Introduction to the Tea Ceremony (Japanese)

Introduction to the Tea Ceremony (Japanese) Featured in a movie: "Japanese War Bride" (Japanese) Tea at the San Francisco Peace Treaty (Japanese) Passing on the motto of the Way of Tea into the next generation (Japanese) The hand-made Tea house (Japanese) Recognition as a National Living Treasure (Japanese)

Transcripts available in the following languages:

(Japanese) I was born in Hawaii. Later on, when I was still young, my parents and I moved to Los Angeles. In 1941, we then moved to Japan. We stayed near Kyoto, in Shiga prefecture by Biwako Lake, where we happened to have a close relationship with the iemoto (head master) of the Urasenke school of tea ceremonies. The Pacific War happened to break out on December 8th that year, so we were unable to return to America. So I spent a great deal of time in tea houses around Kyoto and was able to learn about many traditional Japanese arts. Times were very unsettling during the war, with people unsure of what to do with themselves... and especially because it was in this chaotic setting, I felt that the Tea Ceremony was such a powerful, wonderful thing. As I was learning, I constantly felt the urge to take this tradition back to the States and introduce it to everybody in America.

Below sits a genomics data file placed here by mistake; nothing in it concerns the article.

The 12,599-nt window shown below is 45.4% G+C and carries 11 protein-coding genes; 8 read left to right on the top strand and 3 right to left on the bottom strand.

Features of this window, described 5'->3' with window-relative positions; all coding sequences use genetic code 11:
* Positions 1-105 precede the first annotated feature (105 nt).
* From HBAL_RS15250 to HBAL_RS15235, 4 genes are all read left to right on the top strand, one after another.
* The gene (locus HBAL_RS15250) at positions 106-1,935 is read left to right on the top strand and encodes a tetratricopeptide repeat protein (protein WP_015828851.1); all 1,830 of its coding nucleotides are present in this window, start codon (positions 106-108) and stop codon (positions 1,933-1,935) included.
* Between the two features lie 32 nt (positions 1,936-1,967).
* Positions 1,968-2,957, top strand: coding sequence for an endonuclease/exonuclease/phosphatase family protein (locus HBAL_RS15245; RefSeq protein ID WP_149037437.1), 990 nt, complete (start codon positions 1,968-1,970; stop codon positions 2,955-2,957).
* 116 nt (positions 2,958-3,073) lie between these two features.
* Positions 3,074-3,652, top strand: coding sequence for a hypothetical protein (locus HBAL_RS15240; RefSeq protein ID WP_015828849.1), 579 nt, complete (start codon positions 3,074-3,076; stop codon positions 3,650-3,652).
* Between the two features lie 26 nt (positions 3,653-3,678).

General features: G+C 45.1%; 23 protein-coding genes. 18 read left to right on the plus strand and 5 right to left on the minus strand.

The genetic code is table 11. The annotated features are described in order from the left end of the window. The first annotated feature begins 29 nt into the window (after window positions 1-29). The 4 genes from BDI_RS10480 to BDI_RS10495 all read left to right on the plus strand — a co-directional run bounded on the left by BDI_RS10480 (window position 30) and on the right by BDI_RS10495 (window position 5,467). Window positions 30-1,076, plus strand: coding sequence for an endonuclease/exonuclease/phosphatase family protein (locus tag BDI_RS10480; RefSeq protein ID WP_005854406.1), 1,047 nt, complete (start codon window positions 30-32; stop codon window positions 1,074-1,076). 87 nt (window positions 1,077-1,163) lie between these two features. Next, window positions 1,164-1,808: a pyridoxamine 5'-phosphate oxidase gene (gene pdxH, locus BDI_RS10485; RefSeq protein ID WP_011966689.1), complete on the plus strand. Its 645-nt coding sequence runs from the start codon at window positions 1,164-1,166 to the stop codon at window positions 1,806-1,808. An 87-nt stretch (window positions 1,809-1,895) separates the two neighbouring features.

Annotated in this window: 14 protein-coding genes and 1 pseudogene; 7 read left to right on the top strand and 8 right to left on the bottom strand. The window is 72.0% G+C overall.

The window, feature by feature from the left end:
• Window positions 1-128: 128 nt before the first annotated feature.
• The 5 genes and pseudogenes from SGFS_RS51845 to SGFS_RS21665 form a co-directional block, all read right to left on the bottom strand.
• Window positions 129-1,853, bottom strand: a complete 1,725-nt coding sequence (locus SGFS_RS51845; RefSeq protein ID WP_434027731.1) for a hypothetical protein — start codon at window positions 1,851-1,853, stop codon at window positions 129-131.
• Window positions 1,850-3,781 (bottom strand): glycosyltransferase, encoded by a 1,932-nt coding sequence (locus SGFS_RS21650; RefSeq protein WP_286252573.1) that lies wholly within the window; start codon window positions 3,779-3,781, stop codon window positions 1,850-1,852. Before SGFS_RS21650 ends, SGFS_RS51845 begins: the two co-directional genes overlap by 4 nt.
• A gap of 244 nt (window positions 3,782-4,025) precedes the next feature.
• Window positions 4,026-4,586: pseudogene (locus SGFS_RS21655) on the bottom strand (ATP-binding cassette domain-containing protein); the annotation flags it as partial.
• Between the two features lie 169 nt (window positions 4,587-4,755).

Date: December 19, 2005
Location: California, US
Interviewer: Nancy Araki
Contributed by: Watase Media Arts Center, Japanese American National Museum

Chado tea ceremony

This guide will give you the fundamental knowledge you will need to conduct your own oral history interview.

Get updates

Sign up for email updates

Journal feed
Events feed
Comments feed

Support this project

Discover Nikkei

Discover Nikkei is a place to connect with others and share the Nikkei experience. To continue to sustain and grow this project, we need your help!

Ways to help >>

A project of the Japanese American National Museum


Major support by The Nippon Foundation